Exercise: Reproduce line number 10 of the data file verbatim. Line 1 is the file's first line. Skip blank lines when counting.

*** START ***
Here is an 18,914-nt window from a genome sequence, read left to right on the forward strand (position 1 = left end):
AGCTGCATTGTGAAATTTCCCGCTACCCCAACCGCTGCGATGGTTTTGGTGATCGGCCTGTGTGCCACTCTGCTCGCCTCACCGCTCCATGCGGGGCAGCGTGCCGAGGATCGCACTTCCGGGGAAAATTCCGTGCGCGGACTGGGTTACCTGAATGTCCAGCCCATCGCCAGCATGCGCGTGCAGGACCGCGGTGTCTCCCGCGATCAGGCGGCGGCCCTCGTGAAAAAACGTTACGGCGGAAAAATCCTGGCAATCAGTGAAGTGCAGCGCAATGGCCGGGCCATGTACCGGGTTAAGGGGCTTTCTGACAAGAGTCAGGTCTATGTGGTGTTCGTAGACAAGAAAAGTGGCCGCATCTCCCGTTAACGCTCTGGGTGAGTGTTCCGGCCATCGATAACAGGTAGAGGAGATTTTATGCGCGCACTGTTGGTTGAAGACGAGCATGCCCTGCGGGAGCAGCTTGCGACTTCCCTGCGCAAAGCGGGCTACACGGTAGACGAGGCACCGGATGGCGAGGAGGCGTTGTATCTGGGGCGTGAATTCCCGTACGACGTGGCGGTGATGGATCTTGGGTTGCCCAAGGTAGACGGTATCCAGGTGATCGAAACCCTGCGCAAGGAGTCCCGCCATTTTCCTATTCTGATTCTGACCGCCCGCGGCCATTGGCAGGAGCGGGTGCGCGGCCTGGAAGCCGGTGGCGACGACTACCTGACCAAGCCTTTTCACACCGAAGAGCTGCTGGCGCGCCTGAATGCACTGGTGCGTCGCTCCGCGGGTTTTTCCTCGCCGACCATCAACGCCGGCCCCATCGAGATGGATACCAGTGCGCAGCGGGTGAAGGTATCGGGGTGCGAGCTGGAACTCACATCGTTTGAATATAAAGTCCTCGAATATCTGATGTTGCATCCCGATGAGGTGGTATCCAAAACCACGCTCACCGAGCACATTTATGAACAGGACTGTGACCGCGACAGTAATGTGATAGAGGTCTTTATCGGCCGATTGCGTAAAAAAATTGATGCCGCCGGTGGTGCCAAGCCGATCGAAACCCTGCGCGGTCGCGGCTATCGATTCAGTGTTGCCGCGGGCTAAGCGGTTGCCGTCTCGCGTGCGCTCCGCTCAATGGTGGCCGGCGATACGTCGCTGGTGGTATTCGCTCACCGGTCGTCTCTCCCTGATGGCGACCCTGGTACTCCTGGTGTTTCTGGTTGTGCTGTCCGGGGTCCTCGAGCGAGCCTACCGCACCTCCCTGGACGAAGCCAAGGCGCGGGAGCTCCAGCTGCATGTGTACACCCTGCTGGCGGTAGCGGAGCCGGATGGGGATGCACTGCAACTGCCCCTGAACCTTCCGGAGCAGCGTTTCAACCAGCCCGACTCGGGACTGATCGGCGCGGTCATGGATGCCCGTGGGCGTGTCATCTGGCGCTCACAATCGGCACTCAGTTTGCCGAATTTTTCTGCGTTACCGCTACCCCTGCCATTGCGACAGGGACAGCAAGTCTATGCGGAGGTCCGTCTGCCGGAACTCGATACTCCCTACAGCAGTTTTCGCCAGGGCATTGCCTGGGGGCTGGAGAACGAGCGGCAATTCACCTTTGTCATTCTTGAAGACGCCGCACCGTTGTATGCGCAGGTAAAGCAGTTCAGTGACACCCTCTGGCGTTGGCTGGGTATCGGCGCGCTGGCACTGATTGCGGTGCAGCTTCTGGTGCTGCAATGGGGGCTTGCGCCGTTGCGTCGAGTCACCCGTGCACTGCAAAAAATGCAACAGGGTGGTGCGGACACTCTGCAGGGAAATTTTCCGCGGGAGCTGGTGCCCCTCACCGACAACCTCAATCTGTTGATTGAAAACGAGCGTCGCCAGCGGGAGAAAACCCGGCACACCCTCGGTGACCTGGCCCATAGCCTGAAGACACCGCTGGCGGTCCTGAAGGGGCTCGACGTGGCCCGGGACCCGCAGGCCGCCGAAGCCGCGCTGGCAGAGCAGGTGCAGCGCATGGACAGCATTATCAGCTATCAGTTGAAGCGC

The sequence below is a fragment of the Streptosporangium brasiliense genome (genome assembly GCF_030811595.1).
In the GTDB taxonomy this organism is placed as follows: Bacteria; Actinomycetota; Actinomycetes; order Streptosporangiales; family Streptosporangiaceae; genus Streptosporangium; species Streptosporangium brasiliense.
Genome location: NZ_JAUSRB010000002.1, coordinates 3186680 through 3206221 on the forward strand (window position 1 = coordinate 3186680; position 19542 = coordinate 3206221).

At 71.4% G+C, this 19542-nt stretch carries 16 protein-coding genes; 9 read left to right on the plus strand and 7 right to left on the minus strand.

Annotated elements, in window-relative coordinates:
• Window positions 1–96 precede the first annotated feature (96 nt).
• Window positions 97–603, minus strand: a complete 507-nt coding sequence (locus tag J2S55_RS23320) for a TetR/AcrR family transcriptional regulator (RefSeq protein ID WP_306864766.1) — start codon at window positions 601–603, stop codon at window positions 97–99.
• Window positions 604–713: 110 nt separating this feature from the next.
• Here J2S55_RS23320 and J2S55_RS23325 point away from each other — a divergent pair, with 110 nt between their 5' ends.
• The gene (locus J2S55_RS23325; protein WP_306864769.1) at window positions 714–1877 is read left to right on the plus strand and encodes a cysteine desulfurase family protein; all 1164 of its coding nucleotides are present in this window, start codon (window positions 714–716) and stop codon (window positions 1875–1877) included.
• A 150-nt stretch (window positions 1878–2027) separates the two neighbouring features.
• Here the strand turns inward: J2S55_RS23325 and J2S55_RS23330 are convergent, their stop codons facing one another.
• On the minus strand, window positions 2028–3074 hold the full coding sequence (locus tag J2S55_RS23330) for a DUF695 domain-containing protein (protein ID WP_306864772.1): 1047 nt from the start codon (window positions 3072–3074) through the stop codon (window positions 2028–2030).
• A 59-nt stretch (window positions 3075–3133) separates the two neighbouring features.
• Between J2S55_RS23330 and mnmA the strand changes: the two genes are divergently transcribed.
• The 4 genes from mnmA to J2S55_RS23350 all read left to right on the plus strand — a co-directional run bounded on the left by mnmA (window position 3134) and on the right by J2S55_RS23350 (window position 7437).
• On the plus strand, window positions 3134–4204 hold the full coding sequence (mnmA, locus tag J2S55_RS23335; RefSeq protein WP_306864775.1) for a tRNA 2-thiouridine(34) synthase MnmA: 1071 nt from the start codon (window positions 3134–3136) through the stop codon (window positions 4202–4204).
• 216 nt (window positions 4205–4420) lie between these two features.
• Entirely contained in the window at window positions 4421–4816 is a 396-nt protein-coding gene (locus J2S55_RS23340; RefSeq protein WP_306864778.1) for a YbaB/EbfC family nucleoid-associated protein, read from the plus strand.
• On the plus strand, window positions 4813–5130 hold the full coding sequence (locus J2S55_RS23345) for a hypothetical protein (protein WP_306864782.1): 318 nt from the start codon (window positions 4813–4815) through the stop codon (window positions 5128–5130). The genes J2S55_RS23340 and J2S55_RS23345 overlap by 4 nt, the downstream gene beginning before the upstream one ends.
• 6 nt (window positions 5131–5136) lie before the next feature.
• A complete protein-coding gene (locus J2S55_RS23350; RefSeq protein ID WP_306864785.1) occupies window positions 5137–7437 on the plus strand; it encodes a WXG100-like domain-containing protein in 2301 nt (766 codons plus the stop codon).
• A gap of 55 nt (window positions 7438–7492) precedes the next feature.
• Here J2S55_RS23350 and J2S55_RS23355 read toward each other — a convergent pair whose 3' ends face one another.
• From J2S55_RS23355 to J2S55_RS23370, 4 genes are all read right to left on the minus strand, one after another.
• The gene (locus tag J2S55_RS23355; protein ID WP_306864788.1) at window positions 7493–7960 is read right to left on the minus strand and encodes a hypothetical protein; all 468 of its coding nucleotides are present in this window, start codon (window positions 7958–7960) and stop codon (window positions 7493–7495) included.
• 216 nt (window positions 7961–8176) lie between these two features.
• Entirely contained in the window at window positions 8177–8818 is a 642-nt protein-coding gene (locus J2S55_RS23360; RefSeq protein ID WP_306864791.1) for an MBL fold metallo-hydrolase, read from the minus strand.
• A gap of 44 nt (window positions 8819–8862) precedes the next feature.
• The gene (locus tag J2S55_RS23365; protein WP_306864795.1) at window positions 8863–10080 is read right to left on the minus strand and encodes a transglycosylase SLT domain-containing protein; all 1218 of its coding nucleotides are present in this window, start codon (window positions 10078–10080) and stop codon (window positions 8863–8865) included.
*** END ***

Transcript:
• Window positions 604–713: 110 nt separating this feature from the next.